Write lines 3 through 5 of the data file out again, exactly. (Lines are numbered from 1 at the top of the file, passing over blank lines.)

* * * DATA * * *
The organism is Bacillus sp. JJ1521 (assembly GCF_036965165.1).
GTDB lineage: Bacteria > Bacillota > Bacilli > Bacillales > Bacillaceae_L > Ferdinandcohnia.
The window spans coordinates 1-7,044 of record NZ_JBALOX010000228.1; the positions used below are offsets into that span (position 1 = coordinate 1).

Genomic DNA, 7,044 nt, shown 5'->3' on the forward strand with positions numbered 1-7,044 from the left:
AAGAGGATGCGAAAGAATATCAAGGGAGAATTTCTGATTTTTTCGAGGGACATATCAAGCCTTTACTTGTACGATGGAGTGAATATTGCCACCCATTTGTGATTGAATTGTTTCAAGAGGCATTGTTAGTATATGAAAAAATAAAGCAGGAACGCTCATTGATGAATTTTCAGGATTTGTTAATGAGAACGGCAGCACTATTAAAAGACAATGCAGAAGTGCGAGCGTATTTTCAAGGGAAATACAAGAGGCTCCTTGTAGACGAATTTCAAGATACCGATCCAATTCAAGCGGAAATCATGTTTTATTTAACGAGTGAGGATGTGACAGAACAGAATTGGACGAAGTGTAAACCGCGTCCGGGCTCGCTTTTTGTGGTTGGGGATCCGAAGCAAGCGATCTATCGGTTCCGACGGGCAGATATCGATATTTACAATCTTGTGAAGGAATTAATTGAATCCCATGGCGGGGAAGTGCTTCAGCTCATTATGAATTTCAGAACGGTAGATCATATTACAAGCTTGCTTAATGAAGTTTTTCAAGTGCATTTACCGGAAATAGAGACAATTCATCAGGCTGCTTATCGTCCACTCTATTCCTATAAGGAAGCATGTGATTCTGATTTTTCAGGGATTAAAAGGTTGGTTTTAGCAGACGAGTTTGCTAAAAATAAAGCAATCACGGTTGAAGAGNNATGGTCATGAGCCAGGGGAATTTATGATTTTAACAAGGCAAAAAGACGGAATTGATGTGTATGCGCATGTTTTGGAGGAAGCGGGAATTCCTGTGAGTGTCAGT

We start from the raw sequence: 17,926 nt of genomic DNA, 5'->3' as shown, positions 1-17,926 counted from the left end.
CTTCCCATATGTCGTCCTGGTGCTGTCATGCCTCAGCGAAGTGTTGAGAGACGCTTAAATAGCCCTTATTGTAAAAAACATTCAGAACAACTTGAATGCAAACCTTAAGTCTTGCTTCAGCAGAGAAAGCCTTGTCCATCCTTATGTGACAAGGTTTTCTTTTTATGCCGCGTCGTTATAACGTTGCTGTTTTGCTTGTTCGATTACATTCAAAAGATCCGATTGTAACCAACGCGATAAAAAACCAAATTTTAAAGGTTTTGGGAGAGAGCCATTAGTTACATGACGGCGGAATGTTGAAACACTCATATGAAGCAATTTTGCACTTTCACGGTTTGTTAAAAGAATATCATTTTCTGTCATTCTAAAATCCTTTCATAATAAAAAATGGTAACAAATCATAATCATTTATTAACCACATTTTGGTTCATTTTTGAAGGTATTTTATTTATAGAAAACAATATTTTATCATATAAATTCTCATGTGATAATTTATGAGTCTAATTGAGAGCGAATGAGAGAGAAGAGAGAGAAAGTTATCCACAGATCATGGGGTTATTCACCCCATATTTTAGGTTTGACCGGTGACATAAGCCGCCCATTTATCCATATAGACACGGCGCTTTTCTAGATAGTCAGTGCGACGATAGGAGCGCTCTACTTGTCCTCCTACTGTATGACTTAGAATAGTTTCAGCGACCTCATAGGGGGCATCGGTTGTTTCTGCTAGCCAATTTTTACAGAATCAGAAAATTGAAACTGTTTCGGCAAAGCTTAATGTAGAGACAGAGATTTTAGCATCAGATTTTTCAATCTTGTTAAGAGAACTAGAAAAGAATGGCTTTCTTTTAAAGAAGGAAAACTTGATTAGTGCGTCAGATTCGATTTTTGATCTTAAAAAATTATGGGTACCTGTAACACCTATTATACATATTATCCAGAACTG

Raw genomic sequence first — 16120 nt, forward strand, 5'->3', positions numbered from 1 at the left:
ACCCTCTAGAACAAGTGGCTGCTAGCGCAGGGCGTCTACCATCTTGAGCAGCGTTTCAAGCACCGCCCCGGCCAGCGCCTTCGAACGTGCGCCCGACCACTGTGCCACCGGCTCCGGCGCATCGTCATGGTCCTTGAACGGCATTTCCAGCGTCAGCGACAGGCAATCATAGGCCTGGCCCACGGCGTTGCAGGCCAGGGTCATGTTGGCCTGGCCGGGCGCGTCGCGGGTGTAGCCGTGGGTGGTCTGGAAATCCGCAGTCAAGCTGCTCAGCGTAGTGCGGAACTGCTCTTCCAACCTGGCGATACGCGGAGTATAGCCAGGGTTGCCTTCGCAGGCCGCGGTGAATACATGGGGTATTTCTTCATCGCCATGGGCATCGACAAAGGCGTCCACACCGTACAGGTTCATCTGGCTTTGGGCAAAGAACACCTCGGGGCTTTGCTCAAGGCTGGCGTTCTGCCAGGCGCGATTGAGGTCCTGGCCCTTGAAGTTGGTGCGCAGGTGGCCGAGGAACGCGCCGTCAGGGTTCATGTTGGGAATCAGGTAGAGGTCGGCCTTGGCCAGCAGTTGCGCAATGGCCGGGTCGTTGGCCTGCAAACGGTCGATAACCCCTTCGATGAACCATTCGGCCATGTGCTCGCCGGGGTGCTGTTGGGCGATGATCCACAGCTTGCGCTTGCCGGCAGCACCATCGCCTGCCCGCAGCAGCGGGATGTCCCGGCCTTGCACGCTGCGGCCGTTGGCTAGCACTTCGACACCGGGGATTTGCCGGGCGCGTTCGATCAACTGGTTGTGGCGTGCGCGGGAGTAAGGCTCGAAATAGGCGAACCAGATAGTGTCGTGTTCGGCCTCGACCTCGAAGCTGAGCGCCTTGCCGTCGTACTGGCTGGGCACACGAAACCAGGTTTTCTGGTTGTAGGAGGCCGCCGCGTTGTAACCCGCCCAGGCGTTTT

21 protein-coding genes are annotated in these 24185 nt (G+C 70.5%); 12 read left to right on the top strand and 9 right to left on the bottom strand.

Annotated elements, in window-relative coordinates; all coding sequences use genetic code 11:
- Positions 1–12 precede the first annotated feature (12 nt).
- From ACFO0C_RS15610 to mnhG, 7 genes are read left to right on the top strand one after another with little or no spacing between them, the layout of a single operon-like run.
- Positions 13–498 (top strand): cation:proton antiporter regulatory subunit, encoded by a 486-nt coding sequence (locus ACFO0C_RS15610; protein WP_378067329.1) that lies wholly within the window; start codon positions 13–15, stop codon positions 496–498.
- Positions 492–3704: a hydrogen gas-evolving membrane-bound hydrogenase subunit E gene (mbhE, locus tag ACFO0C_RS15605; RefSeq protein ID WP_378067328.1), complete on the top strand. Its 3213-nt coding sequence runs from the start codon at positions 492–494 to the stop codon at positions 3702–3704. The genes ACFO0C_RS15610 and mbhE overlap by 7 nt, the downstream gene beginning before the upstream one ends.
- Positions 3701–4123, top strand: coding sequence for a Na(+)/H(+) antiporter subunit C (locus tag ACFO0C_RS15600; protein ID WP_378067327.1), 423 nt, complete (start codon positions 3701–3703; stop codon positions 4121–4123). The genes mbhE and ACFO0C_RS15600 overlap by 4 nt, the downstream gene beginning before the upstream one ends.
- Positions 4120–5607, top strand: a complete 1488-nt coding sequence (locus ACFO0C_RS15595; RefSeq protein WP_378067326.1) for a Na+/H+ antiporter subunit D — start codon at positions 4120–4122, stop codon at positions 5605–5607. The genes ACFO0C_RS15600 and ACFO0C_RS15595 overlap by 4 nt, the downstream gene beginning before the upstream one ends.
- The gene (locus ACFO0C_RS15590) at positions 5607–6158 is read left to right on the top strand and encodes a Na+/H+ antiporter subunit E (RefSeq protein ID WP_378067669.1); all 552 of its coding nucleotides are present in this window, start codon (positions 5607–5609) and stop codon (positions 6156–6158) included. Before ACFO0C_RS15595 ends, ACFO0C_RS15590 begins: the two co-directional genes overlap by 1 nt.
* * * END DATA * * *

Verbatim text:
The window spans coordinates 1-7,044 of record NZ_JBALOX010000228.1; the positions used below are offsets into that span (position 1 = coordinate 1).

Genomic DNA, 7,044 nt, shown 5'->3' on the forward strand with positions numbered 1-7,044 from the left:
AAGAGGATGCGAAAGAATATCAAGGGAGAATTTCTGATTTTTTCGAGGGACATATCAAGCCTTTACTTGTACGATGGAGTGAATATTGCCACCCATTTGTGATTGAATTGTTTCAAGAGGCATTGTTAGTATATGAAAAAATAAAGCAGGAACGCTCATTGATGAATTTTCAGGATTTGTTAATGAGAACGGCAGCACTATTAAAAGACAATGCAGAAGTGCGAGCGTATTTTCAAGGGAAATACAAGAGGCTCCTTGTAGACGAATTTCAAGATACCGATCCAATTCAAGCGGAAATCATGTTTTATTTAACGAGTGAGGATGTGACAGAACAGAATTGGACGAAGTGTAAACCGCGTCCGGGCTCGCTTTTTGTGGTTGGGGATCCGAAGCAAGCGATCTATCGGTTCCGACGGGCAGATATCGATATTTACAATCTTGTGAAGGAATTAATTGAATCCCATGGCGGGGAAGTGCTTCAGCTCATTATGAATTTCAGAACGGTAGATCATATTACAAGCTTGCTTAATGAAGTTTTTCAAGTGCATTTACCGGAAATAGAGACAATTCATCAGGCTGCTTATCGTCCACTCTATTCCTATAAGGAAGCATGTGATTCTGATTTTTCAGGGATTAAAAGGTTGGTTTTAGCAGACGAGTTTGCTAAAAATAAAGCAATCACGGTTGAAGAGNNATGGTCATGAGCCAGGGGAATTTATGATTTTAACAAGGCAAAAAGACGGAATTGATGTGTATGCGCATGTTTTGGAGGAAGCGGGAATTCCTGTGAGTGTCAGT